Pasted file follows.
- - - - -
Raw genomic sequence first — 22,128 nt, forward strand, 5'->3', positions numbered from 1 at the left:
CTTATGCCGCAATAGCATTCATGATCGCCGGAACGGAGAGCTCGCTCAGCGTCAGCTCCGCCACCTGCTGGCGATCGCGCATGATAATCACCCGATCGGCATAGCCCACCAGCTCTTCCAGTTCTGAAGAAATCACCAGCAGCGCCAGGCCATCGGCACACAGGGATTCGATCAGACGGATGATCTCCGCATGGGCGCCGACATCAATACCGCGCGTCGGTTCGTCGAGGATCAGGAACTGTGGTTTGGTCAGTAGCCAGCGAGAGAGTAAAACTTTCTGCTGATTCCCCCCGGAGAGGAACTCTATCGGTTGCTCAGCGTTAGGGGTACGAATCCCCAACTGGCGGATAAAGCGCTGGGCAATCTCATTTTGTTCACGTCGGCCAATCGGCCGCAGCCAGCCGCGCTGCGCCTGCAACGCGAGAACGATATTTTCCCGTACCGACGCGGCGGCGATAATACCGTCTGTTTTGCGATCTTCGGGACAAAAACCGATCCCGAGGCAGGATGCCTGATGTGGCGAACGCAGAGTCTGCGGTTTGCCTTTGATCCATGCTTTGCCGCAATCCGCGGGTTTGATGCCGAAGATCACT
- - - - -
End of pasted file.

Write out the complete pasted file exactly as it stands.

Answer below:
Raw genomic sequence first — 22,128 nt, forward strand, 5'->3', positions numbered from 1 at the left:
CTTATGCCGCAATAGCATTCATGATCGCCGGAACGGAGAGCTCGCTCAGCGTCAGCTCCGCCACCTGCTGGCGATCGCGCATGATAATCACCCGATCGGCATAGCCCACCAGCTCTTCCAGTTCTGAAGAAATCACCAGCAGCGCCAGGCCATCGGCACACAGGGATTCGATCAGACGGATGATCTCCGCATGGGCGCCGACATCAATACCGCGCGTCGGTTCGTCGAGGATCAGGAACTGTGGTTTGGTCAGTAGCCAGCGAGAGAGTAAAACTTTCTGCTGATTCCCCCCGGAGAGGAACTCTATCGGTTGCTCAGCGTTAGGGGTACGAATCCCCAACTGGCGGATAAAGCGCTGGGCAATCTCATTTTGTTCACGTCGGCCAATCGGCCGCAGCCAGCCGCGCTGCGCCTGCAACGCGAGAACGATATTTTCCCGTACCGACGCGGCGGCGATAATACCGTCTGTTTTGCGATCTTCGGGACAAAAACCGATCCCGAGGCAGGATGCCTGATGTGGCGAACGCAGAGTCTGCGGTTTGCCTTTGATCCATGCTTTGCCGCAATCCGCGGGTTTGATGCCGAAGATCACT